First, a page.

Our brain produces electrical impulses, patterns of electrical activity that generate brainwaves. This is the basic function of our brains and is greatly influenced by our thoughts and emotions. Our behaviors such as meditation or risk taking will significantly impact the brainwave activity in markedly different ways.
To understand this better, let’s take a look at just what causes these electrical impulses in your brain.
Brainwaves are measured in Hertz (cycles per second) with an EEG machine (electroencephalograph) by placing electrodes on the scalp. These measurements are very useful for people with sleep disorders, seizure disorders or epilepsy, and certain dementias. What doctors are measuring is the neuron activity of the brain cells (neurons) that communicate with one another through these electric impulses in a wave pattern. But what happens to brainwaves during calm, meditative activities?
The brainwave patterns will vary depending on the brain’s response to any task, emotion or thought. This results in a level of consciousness and cognitive processing which is then measurable. As an example, when you are in a state of intense concentration or anxiety your brainwaves will be more active than when you are in a state of calm thoughtfulness or meditation.
To help you understand this science, let’s look at the five different types of brain waves ranging from low to high frequency. Generally, your brain activity is reflected in a combination of brainwaves with one particular one dominant over the others.
BRAINWAVE FREQUENCIES (Hertz = cycles per second):
- Delta (0.5-3 Hz) are the slowest brain waves and low frequency. Deeply penetrating, like a drumbeat, they are generated during deep meditation and dreamless sleep. Healing and regeneration occur when the brain is in this state of deep, restorative sleep.
- Theta (3-8 Hz) waves also occur in sleep and deep meditation. Theta is memory and intuition, reflective of an inner focus. As our senses withdraw from the external world our dreams can reveal vivid imagery occur in this state.
- Alpha (8-12 Hz) waves occur when you are having quiet, peaceful, flowing thoughtful, and during some meditation practices. As the resting state of the brain, Alpha waves are of mental alertness, calmness, mind-body connection, and learning.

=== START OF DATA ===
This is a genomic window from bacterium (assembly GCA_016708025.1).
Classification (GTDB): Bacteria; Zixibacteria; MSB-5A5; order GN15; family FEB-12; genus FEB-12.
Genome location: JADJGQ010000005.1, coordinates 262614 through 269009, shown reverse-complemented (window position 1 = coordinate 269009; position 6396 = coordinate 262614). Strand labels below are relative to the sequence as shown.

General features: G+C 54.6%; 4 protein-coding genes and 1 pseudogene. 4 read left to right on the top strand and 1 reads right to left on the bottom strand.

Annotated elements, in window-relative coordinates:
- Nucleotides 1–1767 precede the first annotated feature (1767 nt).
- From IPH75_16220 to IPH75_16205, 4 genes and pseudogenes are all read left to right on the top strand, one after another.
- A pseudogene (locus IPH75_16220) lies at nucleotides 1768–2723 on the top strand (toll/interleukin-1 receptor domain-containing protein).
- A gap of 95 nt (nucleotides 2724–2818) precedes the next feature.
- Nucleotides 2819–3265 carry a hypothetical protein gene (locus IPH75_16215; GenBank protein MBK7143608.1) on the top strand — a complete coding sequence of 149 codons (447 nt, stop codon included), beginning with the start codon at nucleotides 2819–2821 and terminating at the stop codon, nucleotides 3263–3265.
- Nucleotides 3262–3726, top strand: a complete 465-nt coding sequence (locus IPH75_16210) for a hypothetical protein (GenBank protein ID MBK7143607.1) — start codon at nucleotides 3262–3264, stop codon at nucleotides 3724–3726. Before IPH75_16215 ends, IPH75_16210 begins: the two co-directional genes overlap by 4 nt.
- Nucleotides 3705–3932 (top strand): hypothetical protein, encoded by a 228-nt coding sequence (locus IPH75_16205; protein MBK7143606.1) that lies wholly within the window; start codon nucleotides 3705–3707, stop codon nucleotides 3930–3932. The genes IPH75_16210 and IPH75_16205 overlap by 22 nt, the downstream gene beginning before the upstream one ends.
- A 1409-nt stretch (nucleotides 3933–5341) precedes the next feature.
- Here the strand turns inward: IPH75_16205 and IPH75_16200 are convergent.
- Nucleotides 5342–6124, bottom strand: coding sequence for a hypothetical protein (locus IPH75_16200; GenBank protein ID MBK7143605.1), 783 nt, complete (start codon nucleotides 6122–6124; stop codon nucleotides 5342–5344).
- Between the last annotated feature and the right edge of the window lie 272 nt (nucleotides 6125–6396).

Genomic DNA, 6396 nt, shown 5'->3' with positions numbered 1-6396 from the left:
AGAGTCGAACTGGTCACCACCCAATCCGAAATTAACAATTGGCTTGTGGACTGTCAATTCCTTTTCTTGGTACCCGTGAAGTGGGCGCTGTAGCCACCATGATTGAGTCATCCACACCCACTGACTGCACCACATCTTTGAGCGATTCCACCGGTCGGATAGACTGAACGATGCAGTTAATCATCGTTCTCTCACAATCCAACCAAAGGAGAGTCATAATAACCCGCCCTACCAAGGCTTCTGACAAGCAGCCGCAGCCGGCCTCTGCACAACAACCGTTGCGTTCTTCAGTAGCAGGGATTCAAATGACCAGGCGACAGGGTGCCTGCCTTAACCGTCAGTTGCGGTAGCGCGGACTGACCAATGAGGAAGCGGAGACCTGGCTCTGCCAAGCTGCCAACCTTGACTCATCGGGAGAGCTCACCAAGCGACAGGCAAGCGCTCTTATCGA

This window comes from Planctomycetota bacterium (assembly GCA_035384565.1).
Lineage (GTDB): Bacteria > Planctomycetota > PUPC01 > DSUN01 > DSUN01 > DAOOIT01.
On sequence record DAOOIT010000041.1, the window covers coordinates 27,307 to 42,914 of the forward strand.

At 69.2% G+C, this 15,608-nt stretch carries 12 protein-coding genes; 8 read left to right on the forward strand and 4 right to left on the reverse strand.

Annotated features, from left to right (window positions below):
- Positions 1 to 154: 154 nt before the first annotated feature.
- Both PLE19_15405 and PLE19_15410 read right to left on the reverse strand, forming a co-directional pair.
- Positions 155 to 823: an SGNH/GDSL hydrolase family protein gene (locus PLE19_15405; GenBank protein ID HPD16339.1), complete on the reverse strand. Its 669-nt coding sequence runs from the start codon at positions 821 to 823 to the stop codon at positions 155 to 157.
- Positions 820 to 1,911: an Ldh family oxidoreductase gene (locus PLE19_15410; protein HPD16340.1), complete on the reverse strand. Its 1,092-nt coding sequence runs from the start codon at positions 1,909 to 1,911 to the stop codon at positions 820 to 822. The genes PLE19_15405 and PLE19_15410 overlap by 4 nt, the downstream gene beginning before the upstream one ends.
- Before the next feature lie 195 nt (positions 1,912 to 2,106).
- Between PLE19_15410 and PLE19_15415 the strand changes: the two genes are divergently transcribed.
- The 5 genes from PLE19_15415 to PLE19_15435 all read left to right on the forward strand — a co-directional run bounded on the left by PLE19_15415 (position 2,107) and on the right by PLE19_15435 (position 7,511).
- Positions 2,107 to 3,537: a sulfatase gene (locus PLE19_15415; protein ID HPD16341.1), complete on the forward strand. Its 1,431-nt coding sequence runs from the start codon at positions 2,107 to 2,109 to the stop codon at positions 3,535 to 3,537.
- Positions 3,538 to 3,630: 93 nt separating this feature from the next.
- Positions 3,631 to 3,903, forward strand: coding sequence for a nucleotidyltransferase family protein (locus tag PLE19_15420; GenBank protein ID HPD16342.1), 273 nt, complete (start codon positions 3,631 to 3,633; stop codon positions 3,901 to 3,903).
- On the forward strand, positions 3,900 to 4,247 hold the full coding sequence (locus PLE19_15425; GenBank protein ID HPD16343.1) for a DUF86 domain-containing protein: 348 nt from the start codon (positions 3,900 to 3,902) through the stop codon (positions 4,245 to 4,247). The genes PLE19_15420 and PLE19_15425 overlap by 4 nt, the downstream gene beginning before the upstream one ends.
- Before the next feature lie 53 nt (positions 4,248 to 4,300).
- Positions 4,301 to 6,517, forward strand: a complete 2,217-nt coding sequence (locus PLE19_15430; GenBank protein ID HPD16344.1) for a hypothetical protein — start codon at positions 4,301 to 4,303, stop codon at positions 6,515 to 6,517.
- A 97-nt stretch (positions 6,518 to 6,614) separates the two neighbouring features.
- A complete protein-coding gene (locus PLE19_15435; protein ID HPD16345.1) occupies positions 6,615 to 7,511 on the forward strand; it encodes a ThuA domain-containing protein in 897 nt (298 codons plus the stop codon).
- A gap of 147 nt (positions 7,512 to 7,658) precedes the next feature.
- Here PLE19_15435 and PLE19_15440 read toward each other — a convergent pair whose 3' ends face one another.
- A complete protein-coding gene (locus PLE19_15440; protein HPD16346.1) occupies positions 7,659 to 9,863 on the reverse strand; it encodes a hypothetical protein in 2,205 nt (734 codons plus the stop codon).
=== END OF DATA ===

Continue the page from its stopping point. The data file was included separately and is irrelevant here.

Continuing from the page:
- Beta (12-38 Hz) waves are the most common pattern when we are focused on cognitive learning tasks and what is happening in our outside world. in the normal waking state, they occur when one is alert and focused on problem solving.
- Gamma (38-42 Hz) waves are the fastest and are associated with higher levels of consciousness, a means of simultaneous processing of information from different brain areas. To access Gamma the mind must be incredibly quiet and deeply introspective.
So, what does this all mean? Your mental, emotional, physical and spiritual health are all dependent on your level of brainwave activity. Known healing occurs when the brainwaves are in the slower wave bands.
How to achieve this slower brainwave pattern? Through healing modalities which promote a relaxed state of mind. One of the foremost healing therapies currently
music, drumming and chanting, to live crystal bowl “sound baths” the evidence is promising. Sound therapy entrains your brain into a calm, meditative state, where you will experience many benefits. Most people report an almost immediate response to sound healing modalities, promoting a meditative, calming, even sleep inducing response. If you are curious about how these modalities might improve your mental, physical, emotional and even spiritual outlook on life, I encourage you to give sound healing a try!